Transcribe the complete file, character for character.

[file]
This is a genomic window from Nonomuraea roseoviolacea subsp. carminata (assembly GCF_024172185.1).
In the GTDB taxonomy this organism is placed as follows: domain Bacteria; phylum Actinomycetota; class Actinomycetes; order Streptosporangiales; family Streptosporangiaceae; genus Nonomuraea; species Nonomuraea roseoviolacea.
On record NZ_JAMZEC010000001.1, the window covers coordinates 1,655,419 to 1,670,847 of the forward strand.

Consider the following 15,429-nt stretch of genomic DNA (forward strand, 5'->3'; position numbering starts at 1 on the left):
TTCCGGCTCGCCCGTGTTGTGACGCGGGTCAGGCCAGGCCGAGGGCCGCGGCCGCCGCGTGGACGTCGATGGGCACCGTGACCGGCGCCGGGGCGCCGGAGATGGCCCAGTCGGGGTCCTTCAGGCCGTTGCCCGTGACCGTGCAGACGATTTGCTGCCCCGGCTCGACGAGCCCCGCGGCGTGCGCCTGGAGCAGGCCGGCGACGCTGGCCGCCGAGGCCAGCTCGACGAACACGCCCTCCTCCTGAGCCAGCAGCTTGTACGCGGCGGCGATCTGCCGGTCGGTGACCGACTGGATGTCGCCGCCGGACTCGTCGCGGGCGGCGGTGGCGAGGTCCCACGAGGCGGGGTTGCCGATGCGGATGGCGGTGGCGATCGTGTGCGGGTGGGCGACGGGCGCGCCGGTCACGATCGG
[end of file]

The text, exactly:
This is a genomic window from Nonomuraea roseoviolacea subsp. carminata (assembly GCF_024172185.1).
In the GTDB taxonomy this organism is placed as follows: domain Bacteria; phylum Actinomycetota; class Actinomycetes; order Streptosporangiales; family Streptosporangiaceae; genus Nonomuraea; species Nonomuraea roseoviolacea.
On record NZ_JAMZEC010000001.1, the window covers coordinates 1,655,419 to 1,670,847 of the forward strand.

Consider the following 15,429-nt stretch of genomic DNA (forward strand, 5'->3'; position numbering starts at 1 on the left):
TTCCGGCTCGCCCGTGTTGTGACGCGGGTCAGGCCAGGCCGAGGGCCGCGGCCGCCGCGTGGACGTCGATGGGCACCGTGACCGGCGCCGGGGCGCCGGAGATGGCCCAGTCGGGGTCCTTCAGGCCGTTGCCCGTGACCGTGCAGACGATTTGCTGCCCCGGCTCGACGAGCCCCGCGGCGTGCGCCTGGAGCAGGCCGGCGACGCTGGCCGCCGAGGCCAGCTCGACGAACACGCCCTCCTCCTGAGCCAGCAGCTTGTACGCGGCGGCGATCTGCCGGTCGGTGACCGACTGGATGTCGCCGCCGGACTCGTCGCGGGCGGCGGTGGCGAGGTCCCACGAGGCGGGGTTGCCGATGCGGATGGCGGTGGCGATCGTGTGCGGGTGGGCGACGGGCGCGCCGGTCACGATCGG